The WGA didn’t get what they were striking for, but in the end, it turned out to be a great deal. Be prepared to give up something you want right now in order to make this work.
The supplier of health insurance prepares their staff for renegotiation
In 2009, the company was forced to renegotiate with its health care provider because of cost pressures from a recession.
It’s less than two percent off the price.
The health plan provider thought the monthly cost was too low, so they started to work on a better renegotiation. They identified an opportunity for cheaper costs by moving from their own data center into one that is offshore and utilizes cloud storage. This new location would give them more complete service for less money.
After getting their card, they started to renegotiate. They looked at every detail of the job and how it was done in order to get a clear understanding of what value they provided.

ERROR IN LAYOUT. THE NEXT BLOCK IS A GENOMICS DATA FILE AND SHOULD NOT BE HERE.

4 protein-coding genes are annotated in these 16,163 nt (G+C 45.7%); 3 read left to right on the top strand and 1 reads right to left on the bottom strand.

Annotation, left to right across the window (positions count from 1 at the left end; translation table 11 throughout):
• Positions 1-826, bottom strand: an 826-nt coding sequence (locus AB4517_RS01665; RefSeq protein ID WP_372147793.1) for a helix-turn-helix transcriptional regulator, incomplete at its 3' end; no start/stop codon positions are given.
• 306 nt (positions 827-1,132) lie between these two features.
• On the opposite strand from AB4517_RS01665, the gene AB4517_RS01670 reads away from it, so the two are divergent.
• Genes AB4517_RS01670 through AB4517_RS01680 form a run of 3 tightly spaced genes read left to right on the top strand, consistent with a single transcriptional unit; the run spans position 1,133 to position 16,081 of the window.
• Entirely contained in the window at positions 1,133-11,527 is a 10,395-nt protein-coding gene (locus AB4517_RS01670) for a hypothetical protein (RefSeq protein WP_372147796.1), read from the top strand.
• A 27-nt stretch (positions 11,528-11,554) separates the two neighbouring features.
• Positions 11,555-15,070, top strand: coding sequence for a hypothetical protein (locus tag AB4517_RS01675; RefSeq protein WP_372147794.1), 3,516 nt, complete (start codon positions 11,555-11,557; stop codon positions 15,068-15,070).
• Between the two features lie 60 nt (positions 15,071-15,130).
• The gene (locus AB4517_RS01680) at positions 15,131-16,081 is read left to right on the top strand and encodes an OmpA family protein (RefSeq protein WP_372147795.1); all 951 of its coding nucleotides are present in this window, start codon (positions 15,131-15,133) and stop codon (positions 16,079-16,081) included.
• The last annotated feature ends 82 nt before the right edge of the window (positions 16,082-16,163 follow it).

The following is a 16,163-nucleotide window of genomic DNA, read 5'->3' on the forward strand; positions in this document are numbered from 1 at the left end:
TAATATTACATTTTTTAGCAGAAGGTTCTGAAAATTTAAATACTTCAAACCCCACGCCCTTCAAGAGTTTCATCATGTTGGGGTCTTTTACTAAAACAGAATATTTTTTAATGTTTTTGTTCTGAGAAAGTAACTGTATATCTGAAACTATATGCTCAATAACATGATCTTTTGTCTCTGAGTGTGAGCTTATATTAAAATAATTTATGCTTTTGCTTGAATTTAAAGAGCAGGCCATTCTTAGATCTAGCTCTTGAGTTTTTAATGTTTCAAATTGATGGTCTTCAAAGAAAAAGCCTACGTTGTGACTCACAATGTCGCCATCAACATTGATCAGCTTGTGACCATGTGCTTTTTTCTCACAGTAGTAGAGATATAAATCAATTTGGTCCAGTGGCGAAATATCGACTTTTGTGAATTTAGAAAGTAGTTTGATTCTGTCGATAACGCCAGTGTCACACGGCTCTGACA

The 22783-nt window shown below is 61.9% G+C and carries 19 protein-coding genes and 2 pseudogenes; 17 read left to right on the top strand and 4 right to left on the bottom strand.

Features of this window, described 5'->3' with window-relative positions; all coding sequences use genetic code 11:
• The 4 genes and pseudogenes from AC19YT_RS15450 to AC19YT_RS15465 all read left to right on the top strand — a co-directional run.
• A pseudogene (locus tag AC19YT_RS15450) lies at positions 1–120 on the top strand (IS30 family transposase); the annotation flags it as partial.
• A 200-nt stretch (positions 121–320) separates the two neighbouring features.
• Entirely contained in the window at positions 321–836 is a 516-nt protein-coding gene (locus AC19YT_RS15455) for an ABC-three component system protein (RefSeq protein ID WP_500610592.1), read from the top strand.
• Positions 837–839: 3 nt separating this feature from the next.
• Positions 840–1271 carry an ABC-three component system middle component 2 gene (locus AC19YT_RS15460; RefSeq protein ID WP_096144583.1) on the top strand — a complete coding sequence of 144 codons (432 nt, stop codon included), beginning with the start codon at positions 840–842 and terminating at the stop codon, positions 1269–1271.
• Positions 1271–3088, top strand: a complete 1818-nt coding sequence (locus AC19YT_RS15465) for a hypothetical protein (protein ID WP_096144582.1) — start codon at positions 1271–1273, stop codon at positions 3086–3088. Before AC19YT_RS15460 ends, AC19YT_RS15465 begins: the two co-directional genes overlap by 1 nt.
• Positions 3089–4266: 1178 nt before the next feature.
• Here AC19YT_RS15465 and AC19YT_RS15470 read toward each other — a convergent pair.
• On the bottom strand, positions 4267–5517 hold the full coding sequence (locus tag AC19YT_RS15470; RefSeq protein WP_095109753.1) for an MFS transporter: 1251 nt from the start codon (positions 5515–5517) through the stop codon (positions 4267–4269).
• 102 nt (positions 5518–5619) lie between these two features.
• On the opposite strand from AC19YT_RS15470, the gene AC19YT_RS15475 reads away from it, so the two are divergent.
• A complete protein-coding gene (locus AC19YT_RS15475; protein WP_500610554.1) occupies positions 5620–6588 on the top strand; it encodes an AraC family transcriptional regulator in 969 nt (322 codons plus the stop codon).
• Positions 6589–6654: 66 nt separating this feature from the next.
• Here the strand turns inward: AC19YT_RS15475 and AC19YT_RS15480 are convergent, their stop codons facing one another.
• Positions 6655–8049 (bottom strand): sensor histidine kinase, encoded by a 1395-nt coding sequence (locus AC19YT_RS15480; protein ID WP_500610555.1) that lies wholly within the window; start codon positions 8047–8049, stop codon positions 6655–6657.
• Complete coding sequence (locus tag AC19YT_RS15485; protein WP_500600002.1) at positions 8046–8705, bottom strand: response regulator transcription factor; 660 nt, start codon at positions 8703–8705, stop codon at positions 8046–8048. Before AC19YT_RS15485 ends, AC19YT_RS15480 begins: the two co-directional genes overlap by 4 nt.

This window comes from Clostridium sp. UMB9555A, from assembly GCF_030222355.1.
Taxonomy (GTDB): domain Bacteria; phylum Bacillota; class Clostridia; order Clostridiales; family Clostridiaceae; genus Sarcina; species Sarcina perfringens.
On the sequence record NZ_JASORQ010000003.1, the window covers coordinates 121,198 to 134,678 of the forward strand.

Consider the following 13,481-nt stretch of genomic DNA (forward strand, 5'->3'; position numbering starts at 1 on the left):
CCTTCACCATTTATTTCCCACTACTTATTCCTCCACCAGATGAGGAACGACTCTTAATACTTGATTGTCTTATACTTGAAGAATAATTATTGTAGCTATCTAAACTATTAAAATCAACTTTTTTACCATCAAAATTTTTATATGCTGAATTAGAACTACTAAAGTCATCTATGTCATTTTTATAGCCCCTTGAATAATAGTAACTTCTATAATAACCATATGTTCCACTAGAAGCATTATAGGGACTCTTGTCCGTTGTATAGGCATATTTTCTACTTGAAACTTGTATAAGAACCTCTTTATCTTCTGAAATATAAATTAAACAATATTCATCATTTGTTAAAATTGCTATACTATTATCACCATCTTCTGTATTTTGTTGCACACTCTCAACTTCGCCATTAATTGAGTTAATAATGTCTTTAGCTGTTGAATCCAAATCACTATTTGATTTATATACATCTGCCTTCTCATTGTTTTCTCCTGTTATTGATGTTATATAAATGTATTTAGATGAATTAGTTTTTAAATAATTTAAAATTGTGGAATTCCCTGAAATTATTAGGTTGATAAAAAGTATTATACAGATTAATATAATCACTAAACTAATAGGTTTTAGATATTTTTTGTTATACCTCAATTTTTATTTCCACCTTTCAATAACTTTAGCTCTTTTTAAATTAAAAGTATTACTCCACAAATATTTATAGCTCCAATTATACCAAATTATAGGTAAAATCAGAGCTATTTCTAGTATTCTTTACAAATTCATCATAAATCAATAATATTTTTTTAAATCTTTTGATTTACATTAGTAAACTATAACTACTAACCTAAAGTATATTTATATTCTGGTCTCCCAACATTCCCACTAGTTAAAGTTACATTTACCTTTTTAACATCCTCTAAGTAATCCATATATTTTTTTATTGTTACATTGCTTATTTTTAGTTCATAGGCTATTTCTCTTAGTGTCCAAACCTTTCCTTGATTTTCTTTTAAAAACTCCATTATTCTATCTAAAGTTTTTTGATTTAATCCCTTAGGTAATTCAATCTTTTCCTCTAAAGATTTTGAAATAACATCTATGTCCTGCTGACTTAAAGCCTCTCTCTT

After a long negotiation, they got the company to agree to charge 20% less and provide more services for that price.
Learn from it:
Don’t just blindly choose an option, but make sure you know the benefits of each one.
If you’re prepared, then a renegotiation will be less stressful. You can use the information from your proposal to help with this.
The telecommunications operator enlists the assistance of other bidders in order to secure a better bargain.
A telecommunications provider had to change cell phone providers because of regulatory requirements. They needed an updated contract for customer service, and they needed it quickly.
They were under pressure for time, so they accepted a bid from one provider to get started. They decided against that because it didn’t meet their needs.
The other bids and options they had helped them to negotiate a better deal.
With the renegotiation, my company found that they had substantial cost savings and better contract language.
Learn from it:
If you are shopping for a new tool or provider, make sure to get at least 3 bids. You will be able to pick the best one and use the others as leverage in order to negotiate with them better.
The company will often change its own policies to accommodate your needs.
If you have a good reason and do your research, then renegotiating will be easier.
When a deal gets tough, don’t give up. You have to get into the contract and find out what they want from you.